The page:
Toward a Museum Exhibit Made Whole

Jody Shipka proposes that the current way of teaching composition, with its formulaic style and rules to be followed, disguise the process of writing and is rarely useful outside the academy. She envisions compositions that are not limited to texts, but incorporate other semiotic devices, and allow the composer to point up and closely examine […]

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Review of The Marketplace of Revolution by T. H. Breen

In The Marketplace of Revolution, T. H. Breen argues that it was a shared consumer culture, and the political power that came from that consumption, that united the thirteen colonies against the British in the mid-1770s. British North America experienced a boom in consumption mid-century, with middling people able to afford what would have been […]

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Why I’m a Fan of Drunk History

“You make life worth living.” “Love this!” “Can’t wait!” “Wish it was on every night!” Believe it or not, these are comments about history. Not the latest monograph shaking up the historical narrative, or a popular professor’s seminar, rather these are reactions to the television show Drunk History. If you’re not familiar with it, it […]

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Review of The Minutemen and Their World – Robert A. Gross

The Minutemen and Their World by Robert A. Gross was written in 1976, at the height of the popularity of the New Social History. While others used legal documents, inventories, and other sources to produce town studies designed to tease out the lived experience of non-elites, Gross’ work was more ambitious. He wanted to place […]

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What I Learned about William Byrd (and us) by Making Him Tweet

A couple of months ago I decided I wanted to learn PHP, since that is a common programming language for the web widely used by the Open Source community.  I like having an actual project in mind when learning a language, rather than relying on tutorials that often cover topics that aren’t that useful to […]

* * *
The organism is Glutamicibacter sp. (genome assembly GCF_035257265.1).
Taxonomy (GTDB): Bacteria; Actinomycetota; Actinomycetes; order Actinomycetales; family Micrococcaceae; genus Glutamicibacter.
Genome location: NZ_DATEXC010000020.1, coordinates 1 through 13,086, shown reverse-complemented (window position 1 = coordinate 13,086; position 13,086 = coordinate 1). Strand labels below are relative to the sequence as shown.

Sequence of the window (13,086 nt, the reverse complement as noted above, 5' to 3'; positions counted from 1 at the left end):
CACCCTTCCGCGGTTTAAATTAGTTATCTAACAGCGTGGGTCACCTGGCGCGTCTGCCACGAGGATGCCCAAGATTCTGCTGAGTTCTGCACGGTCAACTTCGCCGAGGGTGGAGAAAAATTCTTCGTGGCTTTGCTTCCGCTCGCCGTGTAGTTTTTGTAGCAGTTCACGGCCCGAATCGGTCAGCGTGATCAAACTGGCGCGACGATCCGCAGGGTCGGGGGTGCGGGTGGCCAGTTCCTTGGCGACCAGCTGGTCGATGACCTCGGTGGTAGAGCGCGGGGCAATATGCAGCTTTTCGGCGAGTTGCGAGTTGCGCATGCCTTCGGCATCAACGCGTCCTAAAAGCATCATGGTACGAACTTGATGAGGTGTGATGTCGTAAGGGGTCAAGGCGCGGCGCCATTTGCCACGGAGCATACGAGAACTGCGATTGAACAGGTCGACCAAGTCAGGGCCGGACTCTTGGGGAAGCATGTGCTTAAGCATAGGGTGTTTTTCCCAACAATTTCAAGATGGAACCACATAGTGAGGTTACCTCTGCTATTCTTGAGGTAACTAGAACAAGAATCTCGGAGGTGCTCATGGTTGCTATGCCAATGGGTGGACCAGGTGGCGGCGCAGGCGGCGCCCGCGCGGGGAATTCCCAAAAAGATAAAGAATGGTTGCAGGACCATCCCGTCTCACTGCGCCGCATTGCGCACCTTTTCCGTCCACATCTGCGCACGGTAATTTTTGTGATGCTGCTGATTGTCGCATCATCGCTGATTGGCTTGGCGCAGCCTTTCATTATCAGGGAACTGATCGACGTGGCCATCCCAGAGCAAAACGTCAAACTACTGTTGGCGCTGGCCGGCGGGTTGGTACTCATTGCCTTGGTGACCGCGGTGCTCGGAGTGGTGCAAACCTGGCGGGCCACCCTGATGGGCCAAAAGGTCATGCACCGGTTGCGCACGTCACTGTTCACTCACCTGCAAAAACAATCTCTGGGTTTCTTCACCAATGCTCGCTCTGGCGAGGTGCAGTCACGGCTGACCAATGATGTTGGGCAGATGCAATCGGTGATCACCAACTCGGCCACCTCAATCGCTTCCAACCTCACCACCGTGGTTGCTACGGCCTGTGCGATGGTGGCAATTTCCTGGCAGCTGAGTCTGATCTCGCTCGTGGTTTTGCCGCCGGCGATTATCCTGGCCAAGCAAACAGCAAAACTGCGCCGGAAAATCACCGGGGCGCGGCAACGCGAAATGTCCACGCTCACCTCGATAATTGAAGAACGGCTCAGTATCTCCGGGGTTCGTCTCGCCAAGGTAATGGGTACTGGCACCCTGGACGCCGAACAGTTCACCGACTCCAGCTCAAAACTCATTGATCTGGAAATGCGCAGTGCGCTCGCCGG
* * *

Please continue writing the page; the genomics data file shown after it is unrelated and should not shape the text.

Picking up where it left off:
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Commercialism, Politics, and Public History Historiography

In answering the question “who owns the past?” one must engage with two concepts, the first being the past, and the second being ideas of ownership. Recent scholarship in public history points to a broad idea of both of these terms. The past can be artifacts in the Smithsonian, landscapes, or even consumer goods meant […]

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Reaction Paper to Memorial Mania

Michelle Davison February 10, 2014 Review of Memorial Mania Erika Doss’ Memorial Mania: Public Feeling in America describes and analyzes the relatively new desire in the US to memorialize events. She argues that these memorials are intended to evoke emotional responses in those who visit them. They are conceived by those who feel the emotional […]

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Reaction Paper to A Generation Divided

Rebecca Klatch argues in A Generation Divided that the generation of people who were young adults in the 1960s were not a monolithic entity. She shows that there were a variety of political stances young people could adopt, including traditional conservatism. These young conservatives were able to create the conservative movement that has dominated American […]

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Reaction Paper to Stayin’ Alive

Jefferson Cowie’s Stayin’ Alive describes the differences between the idea of a working class in the 1930s and the 1970s. In the 1930s class-based identity, especially among the working class, was an acceptable and attractive one. The people who fought for working-class rights then did not just want increased incomes and job security, but also […]

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Reaction Paper to White Flight

In White Flight, Kevin Kruse describes the process of desegregation in Atlanta, the “City Too Busy to Hate,” from the postwar era through the 1970s. He argues that resistance to this process created many of the principles on which our contemporary conservative movement is grounded, such as individual rights, distrust of government, and strong rights […]

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